In the following interview, Vassiliki A. Papadimitrakopoulou, MD, Jay and Lori Eisenberg Distinguished Professor of Medicine and section chief of Thoracic Medical Oncology at the University of Texas MD Anderson Cancer Center, discusses the findings and implications of IMpower132.
Q: Please explain the findings of IMpower132.
A: IMpower132 was a global, randomized, open-label, phase III study of 578 patients with stage IV nonsquamous NSCLC who were chemotherapy naive. Eligibility criteria included measurable disease by Response Evaluation Criteria in Solid Tumors guidelines v1.1 and Eastern Cooperative Oncology Group Performance Status 0-1. Exclusion criteria included tumors known to harbor EGFR driver mutations or ALK translocations, untreated central nervous system metastases, autoimmune disease, and prior exposure to immunotherapy. Patients were randomly assigned 1:1 to receive four or six cycles of carboplatin at a dose of AUC 6 mg/mL/min or to 75 mg/m2 of cisplatin plus 500 mg/m2 of pemetrexed every 3 weeks, followed by pemetrexed as maintenance therapy (Arm B) or to carboplatin/ pemetrexed or cisplatin/pemetrexed plus 1,200 mg of atezolizumab, followed by combination pemetrexed and atezolizumab as maintenance therapy (Arm A). Results of the study showed that the atezolizumab plus platinum pemetrexed–based chemotherapy (Arm A) resulted in improved progression-free survival (PFS; median 7.6 months versus 5.2 months for the control group) and was associated with a 40% reduction in risk for disease progression (hazard ratio [HR] 0.60, 95 CI [0.49, 072]) in all patients and across key clinical subgroups, including Asian patients (HR 0.42, 95% CI [0.28, 0.63]), never smokers (HR 0.49; 95% CI [0.28, 0.87]), and current and former smokers (HR 0.61, 95% CI [0.50, 0.74]). Also, at the interim overall survival (OS) analysis, atezolizumab plus pemetrexed-based chemotherapy demonstrated a numerical improvement in OS of 4.5 months over pemetrexed-based chemotherapy alone (HR: 0.81, 95% CI [0.64, 1.03]; p = 0.0797).
Q: Does IMpower132 change the therapeutic playing field in any way?
A: These IMpower132 study results are significant because they further support the use of atezolizumab plus chemotherapy in chemotherap-naive NSCLC. Changes in routine clinical practice might have to be considered after final reporting of the OS analysis in 2019. In addition, this study has the largest Asian subpopulation in a global checkpoint inhibitor combination trial in first line, treatment-naive NSCLC presented to date, with a remarkable HR of 0.42 in this group of patients. Therefore, further analysis of the significance of these findings is warranted. Additionally, the lack of increased benefit in patients with baseline liver metastases further supports the hypothesis that Socinski, Reck, and IMpower150 colleagues have presented, suggesting that the combination of bevacizumab and atezolizumab is required to confer clinical benefit in these patients.1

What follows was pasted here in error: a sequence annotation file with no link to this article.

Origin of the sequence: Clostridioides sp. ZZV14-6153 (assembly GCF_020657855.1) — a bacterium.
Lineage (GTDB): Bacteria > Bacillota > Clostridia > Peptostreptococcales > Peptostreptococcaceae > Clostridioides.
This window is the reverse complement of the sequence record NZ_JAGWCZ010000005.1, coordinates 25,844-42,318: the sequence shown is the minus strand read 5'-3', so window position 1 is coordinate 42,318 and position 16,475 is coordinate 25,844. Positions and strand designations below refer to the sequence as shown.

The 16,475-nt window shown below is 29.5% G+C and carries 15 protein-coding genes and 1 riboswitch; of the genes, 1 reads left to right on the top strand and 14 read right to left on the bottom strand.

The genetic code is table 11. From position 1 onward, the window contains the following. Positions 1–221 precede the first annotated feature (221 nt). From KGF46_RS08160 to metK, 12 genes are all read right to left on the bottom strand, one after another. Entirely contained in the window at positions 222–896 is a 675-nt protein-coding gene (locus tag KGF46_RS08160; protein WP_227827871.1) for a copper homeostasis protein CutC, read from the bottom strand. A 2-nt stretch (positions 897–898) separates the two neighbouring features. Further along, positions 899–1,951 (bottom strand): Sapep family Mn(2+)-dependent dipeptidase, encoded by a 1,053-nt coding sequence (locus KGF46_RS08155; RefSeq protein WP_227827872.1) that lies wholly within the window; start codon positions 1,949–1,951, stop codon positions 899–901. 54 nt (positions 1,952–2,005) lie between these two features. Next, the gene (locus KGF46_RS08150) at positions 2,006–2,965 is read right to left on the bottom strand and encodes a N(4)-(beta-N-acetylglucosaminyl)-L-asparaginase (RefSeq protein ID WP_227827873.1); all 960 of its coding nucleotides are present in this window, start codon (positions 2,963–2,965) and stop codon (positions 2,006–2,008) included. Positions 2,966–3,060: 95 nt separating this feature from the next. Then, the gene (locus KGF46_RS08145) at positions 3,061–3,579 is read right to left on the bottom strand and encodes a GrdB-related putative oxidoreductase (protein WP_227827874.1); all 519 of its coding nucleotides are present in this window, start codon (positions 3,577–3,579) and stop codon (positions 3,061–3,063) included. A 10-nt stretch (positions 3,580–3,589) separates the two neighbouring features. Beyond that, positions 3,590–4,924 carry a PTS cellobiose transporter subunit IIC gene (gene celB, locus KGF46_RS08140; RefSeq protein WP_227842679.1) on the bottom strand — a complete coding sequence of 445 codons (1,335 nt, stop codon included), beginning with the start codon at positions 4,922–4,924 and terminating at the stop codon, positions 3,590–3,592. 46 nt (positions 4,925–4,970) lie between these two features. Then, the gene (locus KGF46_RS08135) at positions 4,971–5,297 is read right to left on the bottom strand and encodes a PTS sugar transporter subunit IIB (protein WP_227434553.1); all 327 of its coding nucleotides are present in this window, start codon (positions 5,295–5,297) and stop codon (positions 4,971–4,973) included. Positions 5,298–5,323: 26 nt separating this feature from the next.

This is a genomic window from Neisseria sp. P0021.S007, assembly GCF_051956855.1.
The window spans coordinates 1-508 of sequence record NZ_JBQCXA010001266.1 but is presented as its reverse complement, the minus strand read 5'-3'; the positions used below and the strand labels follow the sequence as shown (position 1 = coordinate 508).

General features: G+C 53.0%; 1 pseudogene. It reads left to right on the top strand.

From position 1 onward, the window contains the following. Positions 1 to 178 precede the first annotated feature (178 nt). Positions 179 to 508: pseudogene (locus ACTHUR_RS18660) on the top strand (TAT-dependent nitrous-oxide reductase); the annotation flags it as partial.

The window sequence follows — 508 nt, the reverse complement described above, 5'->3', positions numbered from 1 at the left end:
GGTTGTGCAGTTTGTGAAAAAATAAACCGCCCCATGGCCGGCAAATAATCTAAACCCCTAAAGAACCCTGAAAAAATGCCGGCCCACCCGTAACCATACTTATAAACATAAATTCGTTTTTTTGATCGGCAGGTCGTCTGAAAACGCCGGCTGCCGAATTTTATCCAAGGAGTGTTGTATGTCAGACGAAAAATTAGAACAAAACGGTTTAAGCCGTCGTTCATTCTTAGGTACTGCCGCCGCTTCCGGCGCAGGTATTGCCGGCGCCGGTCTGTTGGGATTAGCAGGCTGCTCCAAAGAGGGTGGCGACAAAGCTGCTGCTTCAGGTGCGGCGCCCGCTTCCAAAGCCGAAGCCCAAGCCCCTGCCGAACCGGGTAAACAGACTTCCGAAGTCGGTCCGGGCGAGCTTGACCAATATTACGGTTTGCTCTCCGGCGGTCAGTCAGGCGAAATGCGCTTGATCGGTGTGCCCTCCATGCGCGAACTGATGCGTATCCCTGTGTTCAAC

Q: Please explain the paradoxical results in those with lower levels of PD-L1 expression: The PFS confidence intervals crossed unity and there was no apparent survival benefit in this group, whereas benefits were more pronounced in those with higher levels of expression and in those with no expression. Why do you suppose the group of patients with no PD-L1 expression would have benefited more?
A: For this study, PD-L1 testing was not required, and approximately 60% of all patients had PD-L1 testing performed. Additionally, multiple factors could have affected these analyses including relatively small sample size, underperformance of the immunohistochemical assay, and potential enrichment of the PD-L1–low expression group with patients whose tumors harbored adverse genomic alterations (such as LKB1 loss). In addition, similar trends were previously seen in the analyses of KEYNOTE-0212 and IMpower131.3
Q: Do you think the PD-1/PD-L1 inhibitors are largely interchangeable? Or does pembrolizumab (in light of the positive results of KEYNOTE-1894) hold some advantage over atezolizumab?
A: Cross-trial comparisons are not feasible because of differences in patient populations included, including distribution and prevalence of PD-L1 expression (in particular PD-L1 high), dose intensity of chemotherapy delivered, and differences in crossover to subsequent therapy. As such, definitive conclusions regarding the advantage of one checkpoint inhibitor versus another cannot be drawn. ✦
1. Socinski MA, Jotte RM, Cappuzzo F, et al., for the IMpower150 Study Group. Atezolizumab for First-Line Treatment of Metastatic Nonsquamous NSCLC. N Engl J Med. 2018;378:2288-2301.
2. Langer CJ, Gadgeel SM, Borghaei H, et al. Carboplatin and pemetrexed with or without pembrolizumab for advanced, non-squamous non-small-cell lung cancer: a randomised, phase 2 cohort of the open-label KEYNOTE-021 study. Lancet Oncol. 2016;17:1497-1508. Presented at ESMO Immuno-Oncology Congress. Geneva, Switzerland: 2017.
3. Jotte RM, Cappuzzo F, Vynnychenko I, et al. IMpower131: Primary PFS and safety analysis of a randomized phase III study of atezolizumab + carboplatin + paclitaxel or nab-paclitaxel vs carboplatin + nab-paclitaxel as 1L therapy in advanced squamous NSCLC. Presented at: American Society of Clinical Oncology Annual Meeting; Chicago, Illinois: June 4, 2018.
4. Gandhi L, Rodríguez-Abreu D, Gadgeel S, et al. Pembrolizumab plus Chemotherapy in Metastatic Non-Small-Cell Lung Cancer. N Engl J Med. 2018;378(22):2078-2092.